Planview CEO Gregory Gilmore knows the importance of changing with the times. With more than thirty years of experience in sales, consulting, and operations management, his résumé includes tenures at Ernst & Young, Texas Instruments, James Martin & Co, and ABT.
“I saw how the impact of process and aligning work and strategy was so impactful to organizations, and it became a life passion for me,” Gilmore shares. “Getting to see how companies dealt with their issues and problems—and how they transformed themselves—has left an indelible mark on me that I’ve brought into my career.”
He joined Austin, Texas-based Planview in 1996, attracted to the company by the vision of the company’s founder. Ever since, Gilmore has been a driving force behind Planview’s explosive growth over the past two decades, as the company pioneered the work and resource management category for enterprise software.
Now, nearly twenty-five years later, the key to Planview’s continued success? Rewiring the entire company.
“The first thing I did when I arrived here was establishing the idea of value streams. One of the things I learned at Ernst was process without context is death, because you have process with no beginning, no end, and no defined outcomes,” he says. “We built a solution-delivery value stream, a customer service value stream, and a value-based team selling (or go-to-market) value stream. Today, we’re leveraging agile management principles throughout those value streams to become more nimble and be a better journey partner for our customers as they embark on their own transformation journeys.”
Under Gilmore’s leadership, the company grew the total addressable market from $300 million to $8 billion in just two years and increased revenue from $70 million in 2013 to more than $240 million in 2019. Planview expanded its global footprint to over 700 employees serving more than 3,500 customers. He’s also led an executive team that has evolved to become more people centric.
“I believe and subscribe to the concept of servant leadership, and I think about the five tenants of servant leadership: model the way, inspire shared vision, challenge the process, enable others to act, and encourage the heart,” Gilmore explains. “For me, the most important thing we can do is be human-centric in our leadership style, putting people at the center of everything we do—whether that’s our customers, our employees or our shareholders.”
His goal is to enable every person in the company—including his leadership team—to have the ability to lead these five principles and motivate everyone to accomplish more than they ever thought possible.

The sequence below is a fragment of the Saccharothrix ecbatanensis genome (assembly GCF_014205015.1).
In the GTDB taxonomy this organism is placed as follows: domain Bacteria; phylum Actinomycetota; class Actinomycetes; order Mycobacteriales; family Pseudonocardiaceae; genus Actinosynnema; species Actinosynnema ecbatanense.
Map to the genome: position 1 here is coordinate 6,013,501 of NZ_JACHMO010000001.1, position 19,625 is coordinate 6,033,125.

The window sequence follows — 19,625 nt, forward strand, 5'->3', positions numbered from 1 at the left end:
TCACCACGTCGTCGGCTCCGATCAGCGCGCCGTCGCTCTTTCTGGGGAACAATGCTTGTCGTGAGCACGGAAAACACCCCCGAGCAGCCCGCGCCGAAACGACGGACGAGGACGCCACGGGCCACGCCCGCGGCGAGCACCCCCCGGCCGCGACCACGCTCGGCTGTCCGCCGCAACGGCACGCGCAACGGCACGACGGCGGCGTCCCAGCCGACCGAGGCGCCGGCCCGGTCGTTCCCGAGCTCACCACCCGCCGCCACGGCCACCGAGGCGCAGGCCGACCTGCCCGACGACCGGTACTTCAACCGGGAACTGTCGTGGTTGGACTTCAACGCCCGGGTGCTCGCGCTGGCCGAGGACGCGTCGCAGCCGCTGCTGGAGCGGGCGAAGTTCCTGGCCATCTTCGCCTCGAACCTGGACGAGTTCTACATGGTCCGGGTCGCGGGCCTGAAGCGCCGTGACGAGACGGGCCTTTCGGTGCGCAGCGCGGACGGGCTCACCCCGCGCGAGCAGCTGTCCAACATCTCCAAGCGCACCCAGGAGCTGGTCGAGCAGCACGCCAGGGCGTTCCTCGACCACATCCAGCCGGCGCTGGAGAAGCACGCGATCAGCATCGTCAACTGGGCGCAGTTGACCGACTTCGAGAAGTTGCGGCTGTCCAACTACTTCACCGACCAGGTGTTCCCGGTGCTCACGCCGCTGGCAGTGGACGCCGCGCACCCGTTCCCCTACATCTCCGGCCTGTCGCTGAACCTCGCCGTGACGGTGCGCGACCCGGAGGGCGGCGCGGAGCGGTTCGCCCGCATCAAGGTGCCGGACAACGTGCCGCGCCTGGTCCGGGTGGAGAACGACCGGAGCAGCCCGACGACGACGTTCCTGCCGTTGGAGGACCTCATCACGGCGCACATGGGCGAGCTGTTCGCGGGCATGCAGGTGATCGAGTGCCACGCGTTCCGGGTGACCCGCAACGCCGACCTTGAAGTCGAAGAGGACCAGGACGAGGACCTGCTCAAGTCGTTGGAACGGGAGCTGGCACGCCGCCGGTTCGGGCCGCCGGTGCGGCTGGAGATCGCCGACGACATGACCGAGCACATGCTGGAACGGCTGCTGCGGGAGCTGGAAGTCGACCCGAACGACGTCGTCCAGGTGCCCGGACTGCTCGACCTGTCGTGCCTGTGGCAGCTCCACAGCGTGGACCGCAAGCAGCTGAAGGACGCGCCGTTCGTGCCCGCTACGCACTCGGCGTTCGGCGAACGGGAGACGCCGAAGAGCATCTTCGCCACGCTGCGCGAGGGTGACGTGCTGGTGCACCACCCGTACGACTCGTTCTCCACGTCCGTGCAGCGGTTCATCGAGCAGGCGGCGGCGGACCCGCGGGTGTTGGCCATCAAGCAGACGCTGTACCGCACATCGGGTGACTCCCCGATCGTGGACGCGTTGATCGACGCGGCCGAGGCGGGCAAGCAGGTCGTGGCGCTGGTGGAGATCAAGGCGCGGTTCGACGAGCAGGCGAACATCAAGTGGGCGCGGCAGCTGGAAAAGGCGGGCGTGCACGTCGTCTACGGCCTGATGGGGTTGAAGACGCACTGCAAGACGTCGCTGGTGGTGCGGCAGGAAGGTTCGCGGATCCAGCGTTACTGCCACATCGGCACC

Gilmore adds that the world of work has changed in recent years due to new management and delivery methodologies, changing demographics, team-centric dynamics, and now a virtual way of doing things. During this same period, Planview invested heavily in its products, capabilities, and employees to be the best long-term partner for customers as they transform strategy to delivery.
“Not only did we shift what we deliver for our customers, but several years ago, we set out to reinvent ourselves and transform into a company that could quickly pivot to fit the evolving needs of the market and our customers,” he explains. “It’s our own agile transformation, where we have transformed and embraced a full rewire of the business, culture, measurement, performance, and our way of working.”
In his role as CEO, he feels it’s his job to set direction and strategy, allocate resources, measure results, and enable people to act.
“The one thing about the CEO chair is you have to embrace ambiguity—there’s no day that looks like the last,” Gilmore notes. “One of the mistakes a strong operational CEO can make is to actually constipate the ability of the organization to scale because others don’t feel like they are enabled to act. I take it very seriously that I need to understand my span of control. I want to set clear direction and make sure we collectively understand the resources we are committing to that strategy.”
“For me, the most important thing we can do is be human-centric in our leadership style, putting people at the center of what we do.”
When the results aren’t what they need to be, that’s when it’s time to go back and transform.
“I believe strongly that bad news doesn’t get better with age. It’s better to deal with facts and truths,” Gilmore says. “My hope is that people will associate Planview with this idea of rewiring strategy to delivery. Without what we do, organizations simply can’t transform in the way that I think they need to.”
The thing he is most proud of with the transformation is that in April 2020, Planview was named a leader in Gartner Research’s Magic Quadrant for Enterprise Agile Planning Tools.
“We’re a company that has been around for thirty years, so our ability to pivot and achieve a leadership position in a critical industry analyst assessment is affirming to me,” he shares.
Reflecting on his career, Gilmore likens it to building a wall.
“Every opportunity was a brick,” he shares. “What I tell my kids and the young people I mentor is to lay the cornerstone and don’t be afraid to lay those bricks.”